Last Monday, which was a bank holiday here, Laura and her new husband David picked me up and we drove over to Crystal Palace Park, south of the river. The enormous glass, iron and wood structure that was built for the great Crystal Palace Exhibition in London in 1851 was later moved here, where it remained until it burned down in 1936. (For some pictures and information about the structure and exhibit, see http://www.st-andrews.ac.uk/~city19c/viccity/crystal1.html and http://en.wikipedia.org/wiki/The_Crystal_Palace).
Life-sized (well, maybe not quite life-sized, but big!) plaster replicas of dinosaurs were commissioned and were part of the exhibit, and they are still around the grounds of the park, along with models of more modern animals - elk, tapirs, etc. The palace was on a hill, and standing atop it you get sweeping views of the countryside to the south (the city falls away and greenery takes over pretty quickly once you're outside Greater London) and to the north, where you can see the City, with St. Paul's and the modern office building nicknamed The Gherkin.
Last night, my friends Tim, Alice, Alison and I met my friend Bucky outside the Canary Wharf station for a tour of the Island, dinner, and a visit to the local. Bucky runs the theatre program at the London branch of the American School in St. John's Wood, and spends more time around Americans than around Brits, and had been to the Isle of Dogs only a few times, and then only to Canary Wharf.
From the first years of the 19th century until the 1960's, the Isle of Dogs was home to London's major ports. When container shipping took hold, the docks gradually fell into disuse, leaving acres of derelict buildings and massive unemployment. In the early 1990s, an adventurous financier built Canada Tower, Britain's tallest building, hoping to create a new commerical center. At first it sat largely empty, but soon business took off. The publishing industry, long located at and sometimes simply referred to as "Fleet Street," moved to Canary Wharf, as did other businesses. Now there are many skyscrapers with housing Citibank, Barclay's, and other international corporations, with luxury flats and hotels. When I asked a cab driver to take me to the Isle of Dogs, he said, "Oh, the Isle of Money." But it's not all like that.
We walked to South Quay and then around the docks to near Millwall and the Mudchute DLR station, and then cut through Mudchute Farm and Millwall Park. Tim said that Mudchute is the largest farm inside a city. I think! There are allotments, or community garden plots, as well as sheep, cows, goats and other farm animals. The Mudchute is so named because when the second set of docks were being built in the mid-19th century, the excavated dirt was thrown up into a berm alongside the channel - and there it remains. It's a lovely oasis of green.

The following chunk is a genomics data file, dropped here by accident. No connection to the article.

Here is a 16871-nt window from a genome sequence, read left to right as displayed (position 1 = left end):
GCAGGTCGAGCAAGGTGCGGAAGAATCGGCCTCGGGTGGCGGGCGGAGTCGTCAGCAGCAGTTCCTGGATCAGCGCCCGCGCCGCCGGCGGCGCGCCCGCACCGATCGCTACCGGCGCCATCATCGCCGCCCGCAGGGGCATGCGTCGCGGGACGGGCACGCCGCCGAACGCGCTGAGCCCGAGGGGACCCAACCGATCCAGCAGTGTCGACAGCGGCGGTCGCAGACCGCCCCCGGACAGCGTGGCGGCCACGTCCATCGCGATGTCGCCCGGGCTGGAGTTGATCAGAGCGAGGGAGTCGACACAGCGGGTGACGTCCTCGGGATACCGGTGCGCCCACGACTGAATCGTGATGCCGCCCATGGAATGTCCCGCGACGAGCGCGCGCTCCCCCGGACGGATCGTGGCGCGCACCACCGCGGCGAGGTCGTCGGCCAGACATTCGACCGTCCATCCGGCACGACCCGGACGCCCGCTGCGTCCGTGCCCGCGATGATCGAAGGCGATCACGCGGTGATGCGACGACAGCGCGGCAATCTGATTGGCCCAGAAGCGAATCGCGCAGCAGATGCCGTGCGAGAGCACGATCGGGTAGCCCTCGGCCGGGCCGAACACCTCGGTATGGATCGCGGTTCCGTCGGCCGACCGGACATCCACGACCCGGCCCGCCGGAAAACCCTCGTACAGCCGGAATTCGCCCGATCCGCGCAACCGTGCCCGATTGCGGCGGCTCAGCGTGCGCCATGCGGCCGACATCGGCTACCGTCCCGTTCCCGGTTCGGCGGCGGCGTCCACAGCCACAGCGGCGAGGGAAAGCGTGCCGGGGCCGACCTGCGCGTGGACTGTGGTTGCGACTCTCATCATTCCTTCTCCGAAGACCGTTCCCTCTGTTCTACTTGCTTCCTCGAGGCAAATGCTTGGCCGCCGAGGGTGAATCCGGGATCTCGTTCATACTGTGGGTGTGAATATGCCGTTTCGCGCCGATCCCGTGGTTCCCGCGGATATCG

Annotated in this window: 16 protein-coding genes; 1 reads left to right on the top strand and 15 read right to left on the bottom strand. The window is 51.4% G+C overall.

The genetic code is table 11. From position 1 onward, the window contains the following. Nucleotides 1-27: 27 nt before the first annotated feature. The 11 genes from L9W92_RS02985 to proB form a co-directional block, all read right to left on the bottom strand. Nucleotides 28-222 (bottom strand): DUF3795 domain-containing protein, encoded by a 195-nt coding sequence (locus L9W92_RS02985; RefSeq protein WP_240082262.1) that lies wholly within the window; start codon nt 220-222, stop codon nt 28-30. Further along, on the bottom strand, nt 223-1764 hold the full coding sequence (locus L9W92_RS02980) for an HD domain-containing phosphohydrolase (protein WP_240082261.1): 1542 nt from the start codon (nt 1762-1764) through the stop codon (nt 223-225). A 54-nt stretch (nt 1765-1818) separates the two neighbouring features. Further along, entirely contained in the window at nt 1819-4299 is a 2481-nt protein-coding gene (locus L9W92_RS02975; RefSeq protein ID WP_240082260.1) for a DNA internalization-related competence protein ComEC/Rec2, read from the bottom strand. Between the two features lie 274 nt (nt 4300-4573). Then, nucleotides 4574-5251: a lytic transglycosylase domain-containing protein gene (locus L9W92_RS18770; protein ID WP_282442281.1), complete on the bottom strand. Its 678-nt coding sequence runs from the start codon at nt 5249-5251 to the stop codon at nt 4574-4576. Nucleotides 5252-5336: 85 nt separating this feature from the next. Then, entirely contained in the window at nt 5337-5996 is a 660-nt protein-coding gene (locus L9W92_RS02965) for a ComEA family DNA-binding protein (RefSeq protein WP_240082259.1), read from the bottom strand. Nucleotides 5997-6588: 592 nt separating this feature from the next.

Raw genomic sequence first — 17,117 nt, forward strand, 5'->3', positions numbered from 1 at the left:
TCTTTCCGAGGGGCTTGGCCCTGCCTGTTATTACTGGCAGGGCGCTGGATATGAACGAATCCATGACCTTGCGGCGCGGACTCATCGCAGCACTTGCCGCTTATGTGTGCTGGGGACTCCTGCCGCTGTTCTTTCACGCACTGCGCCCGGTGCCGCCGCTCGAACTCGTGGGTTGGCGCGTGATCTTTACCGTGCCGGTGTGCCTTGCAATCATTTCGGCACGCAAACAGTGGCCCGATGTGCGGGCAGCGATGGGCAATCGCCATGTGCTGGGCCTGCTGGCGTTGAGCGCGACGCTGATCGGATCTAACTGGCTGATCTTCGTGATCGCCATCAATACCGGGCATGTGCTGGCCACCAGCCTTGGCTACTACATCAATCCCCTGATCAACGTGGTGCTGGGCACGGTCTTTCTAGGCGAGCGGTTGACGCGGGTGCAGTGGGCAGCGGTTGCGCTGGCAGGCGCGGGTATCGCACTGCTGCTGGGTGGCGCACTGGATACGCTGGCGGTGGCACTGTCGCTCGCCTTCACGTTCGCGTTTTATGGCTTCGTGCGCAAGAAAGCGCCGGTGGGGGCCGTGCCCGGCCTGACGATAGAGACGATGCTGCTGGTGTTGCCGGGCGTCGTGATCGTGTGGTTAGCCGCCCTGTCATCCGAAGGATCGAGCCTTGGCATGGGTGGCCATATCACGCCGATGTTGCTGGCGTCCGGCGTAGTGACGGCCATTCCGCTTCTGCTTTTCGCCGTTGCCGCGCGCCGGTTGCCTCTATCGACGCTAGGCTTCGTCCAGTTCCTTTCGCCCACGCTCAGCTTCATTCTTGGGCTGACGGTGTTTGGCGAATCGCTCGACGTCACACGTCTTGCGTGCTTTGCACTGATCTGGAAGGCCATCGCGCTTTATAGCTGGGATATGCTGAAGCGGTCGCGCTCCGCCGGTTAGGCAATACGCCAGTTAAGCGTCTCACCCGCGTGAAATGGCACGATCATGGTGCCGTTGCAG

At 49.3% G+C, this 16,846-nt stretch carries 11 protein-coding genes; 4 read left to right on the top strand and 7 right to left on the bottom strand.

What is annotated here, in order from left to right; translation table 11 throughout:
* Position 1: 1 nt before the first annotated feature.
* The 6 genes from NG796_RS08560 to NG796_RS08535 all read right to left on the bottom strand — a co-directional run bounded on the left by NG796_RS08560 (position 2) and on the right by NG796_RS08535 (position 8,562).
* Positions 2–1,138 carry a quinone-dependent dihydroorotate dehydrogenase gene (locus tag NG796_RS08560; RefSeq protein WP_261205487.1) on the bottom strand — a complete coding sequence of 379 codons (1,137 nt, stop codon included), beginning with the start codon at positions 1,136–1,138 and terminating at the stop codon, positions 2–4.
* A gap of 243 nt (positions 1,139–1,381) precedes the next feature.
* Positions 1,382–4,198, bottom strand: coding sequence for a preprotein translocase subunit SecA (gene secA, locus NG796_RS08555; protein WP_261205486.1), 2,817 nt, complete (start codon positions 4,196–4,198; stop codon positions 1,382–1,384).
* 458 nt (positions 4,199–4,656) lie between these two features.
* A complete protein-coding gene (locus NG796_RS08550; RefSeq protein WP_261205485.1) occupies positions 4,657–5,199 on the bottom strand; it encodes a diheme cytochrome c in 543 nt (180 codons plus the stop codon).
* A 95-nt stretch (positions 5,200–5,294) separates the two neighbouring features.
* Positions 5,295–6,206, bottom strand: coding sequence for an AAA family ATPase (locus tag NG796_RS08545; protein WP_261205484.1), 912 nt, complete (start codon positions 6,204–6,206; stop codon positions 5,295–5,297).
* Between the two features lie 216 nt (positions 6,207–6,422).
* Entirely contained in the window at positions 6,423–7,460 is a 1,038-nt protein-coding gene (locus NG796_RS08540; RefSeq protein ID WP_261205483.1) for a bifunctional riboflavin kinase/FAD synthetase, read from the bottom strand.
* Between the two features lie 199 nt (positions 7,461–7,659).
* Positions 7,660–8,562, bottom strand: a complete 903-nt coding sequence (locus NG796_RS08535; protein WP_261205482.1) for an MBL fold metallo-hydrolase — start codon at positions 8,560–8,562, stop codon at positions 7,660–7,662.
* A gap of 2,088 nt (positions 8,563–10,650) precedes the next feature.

Donna met us at Memsaheb, my favorite Indian restaurant here, right on the river, and had a great meal, then walked along the river back to my old neighborhood. The Observatory in Greenwich projects a green laser beam along the meridien line, which shoots hot and bright in the dark above the river. We went for a drink at the Lord Nelson put, my old haunt. The Nelson's been there since about 1850, and for decades was a dockies' pub, catering to the dockworkers that were the Island's main population from about 1800 to 1900 or so.
The southwest quadrant of the Island, especially, still has a very neighborhoody feel, with many dockers' cottages that were built in the late 19th and early 20th centuries. The area along the river was heavily industrial from the second half of the 19th century, and was badly bombed during the World War II, with many civilian deaths. Now most of the river front has newer upscale flats. But in other places, there are still many people whose families have lived on the Island for years.
I really enjoyed living in this neighborhood when I was here for almost a year and a half two years ago caring for my mother. Since there are only two ways onto the Isle of Dogs by car (Blackwall Tunnel at the northeast and the Limehouse Link at the northwest), it's a lot more quiet and laid back than central London.
If you look at maps showing the Island up until the beginning of the 19th century, there isn't much there. A road around the perimeter, and one leading up the center of the horseshoe-shaped peninsula, with a ferry house at the foot of the island, near where the roads intersect, and a chapel house partway up the north-south middle road.
I lived where that north-south road, Eastferry Road, intersects the perimeter road, which is Westferry Road on the west and Manchester Road on the east. A couple hundred feet away, closer to the water, was the site of the ferry to Greenwich, which was there at least since the 14th century. Samuel Pepys got stuck there for a day, trying to get to a wedding south of the river. For all that time, there has always been a public house near the site, though the current Ferry House pub is only about 200 years old.